Western media and the Africans’ psyche




People with history of how lowly the western powers (Europe and America) look on Africa would, with regard to the Cable News Network’s (CNN) released video footage of alleged Lekki shooting of the #EndSARS protesters by Nigerian soldiers, laugh and say: it so comes to pass, and reoccurs. I am not a historian, but I do not need to be one before I can understand its importance; that it gives us reflections of the past to relate with our present, and to guide our steps into the future.

To a nation, history is what judicial precedent is to a judge. Discussing Africa against this backdrop would lessen the intrigues we always have to deal with in understanding how well or otherwise the western world means Africa. The avalanche of claims and denials being traded between the Federal Government of Nigeria and the CNN is an important happening we should learn from, to manage one of the many angles of our tragedy of nation-building, Africa as a whole.

The West’s view of Africa began to manifest in literary forms, which portrayed the natural superiority of white race and culture and reduced Africa and its people to nothing but the dark world. A handy work of reference in this regard is Rudyard Kipling’s The White Man’s Burden published towards the end of the 19th Century, which asserted that Africa was hell of the earth, and made an appeal to the European powers to hasten their salvation of the Dark Continent.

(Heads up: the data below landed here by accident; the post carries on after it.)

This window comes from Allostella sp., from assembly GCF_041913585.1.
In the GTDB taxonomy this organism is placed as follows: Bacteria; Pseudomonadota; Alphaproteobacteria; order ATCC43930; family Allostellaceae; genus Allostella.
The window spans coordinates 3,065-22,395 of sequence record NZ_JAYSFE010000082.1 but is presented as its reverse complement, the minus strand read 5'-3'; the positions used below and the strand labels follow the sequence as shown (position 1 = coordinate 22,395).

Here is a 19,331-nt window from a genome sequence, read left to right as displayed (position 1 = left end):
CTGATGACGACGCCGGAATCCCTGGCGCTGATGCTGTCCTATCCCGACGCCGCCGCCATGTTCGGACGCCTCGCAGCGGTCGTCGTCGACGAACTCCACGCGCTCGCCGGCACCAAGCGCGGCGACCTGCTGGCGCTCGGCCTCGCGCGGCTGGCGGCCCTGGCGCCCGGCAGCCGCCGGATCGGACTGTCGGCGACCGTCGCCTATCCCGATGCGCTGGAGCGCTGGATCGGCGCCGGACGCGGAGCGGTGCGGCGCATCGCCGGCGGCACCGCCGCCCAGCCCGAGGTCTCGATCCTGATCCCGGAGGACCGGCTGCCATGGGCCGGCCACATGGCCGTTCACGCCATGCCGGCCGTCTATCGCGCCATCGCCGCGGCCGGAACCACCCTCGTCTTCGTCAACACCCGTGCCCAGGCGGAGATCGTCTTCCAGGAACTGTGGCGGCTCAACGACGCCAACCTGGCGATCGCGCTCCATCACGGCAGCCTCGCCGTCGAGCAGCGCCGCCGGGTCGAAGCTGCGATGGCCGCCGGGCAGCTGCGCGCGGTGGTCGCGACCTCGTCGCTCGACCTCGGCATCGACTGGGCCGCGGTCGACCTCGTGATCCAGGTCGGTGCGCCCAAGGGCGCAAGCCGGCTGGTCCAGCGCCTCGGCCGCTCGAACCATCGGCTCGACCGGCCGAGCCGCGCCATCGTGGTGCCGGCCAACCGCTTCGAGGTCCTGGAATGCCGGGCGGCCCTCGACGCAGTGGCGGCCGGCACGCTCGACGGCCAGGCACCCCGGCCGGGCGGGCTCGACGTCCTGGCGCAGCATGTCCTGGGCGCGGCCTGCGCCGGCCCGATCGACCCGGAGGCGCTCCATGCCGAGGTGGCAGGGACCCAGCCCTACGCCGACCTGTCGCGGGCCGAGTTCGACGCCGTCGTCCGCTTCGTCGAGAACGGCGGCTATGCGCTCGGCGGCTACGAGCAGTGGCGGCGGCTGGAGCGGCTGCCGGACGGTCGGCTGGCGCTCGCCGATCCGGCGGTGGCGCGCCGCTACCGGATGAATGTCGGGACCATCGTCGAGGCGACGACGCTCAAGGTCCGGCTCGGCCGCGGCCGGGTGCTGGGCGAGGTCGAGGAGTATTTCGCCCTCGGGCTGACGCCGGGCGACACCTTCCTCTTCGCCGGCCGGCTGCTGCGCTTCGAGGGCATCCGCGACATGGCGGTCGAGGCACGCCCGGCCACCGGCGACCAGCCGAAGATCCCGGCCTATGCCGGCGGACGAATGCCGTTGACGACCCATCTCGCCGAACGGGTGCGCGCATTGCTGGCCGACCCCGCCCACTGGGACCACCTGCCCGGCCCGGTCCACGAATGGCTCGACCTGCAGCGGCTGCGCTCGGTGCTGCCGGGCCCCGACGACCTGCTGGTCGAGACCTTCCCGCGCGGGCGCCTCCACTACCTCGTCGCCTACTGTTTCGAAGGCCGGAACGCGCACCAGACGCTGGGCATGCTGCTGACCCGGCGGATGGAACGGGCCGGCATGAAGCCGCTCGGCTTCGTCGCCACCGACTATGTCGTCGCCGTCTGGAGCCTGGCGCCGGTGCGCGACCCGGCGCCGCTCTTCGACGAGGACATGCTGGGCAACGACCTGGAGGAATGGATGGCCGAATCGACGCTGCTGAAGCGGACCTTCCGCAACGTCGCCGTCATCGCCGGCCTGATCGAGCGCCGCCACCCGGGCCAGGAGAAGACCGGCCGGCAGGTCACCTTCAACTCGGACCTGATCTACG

In 1922, Joseph Conrad’s Heart of Darkness came and reasserted the same view driven by idealism, replete with prejudices and stereotypes. On the whole, the West influences the economic and political policies of African countries through the slanted opinions and disguised deceits of the so-called African Affairs experts who barely know the underlying character of the continent.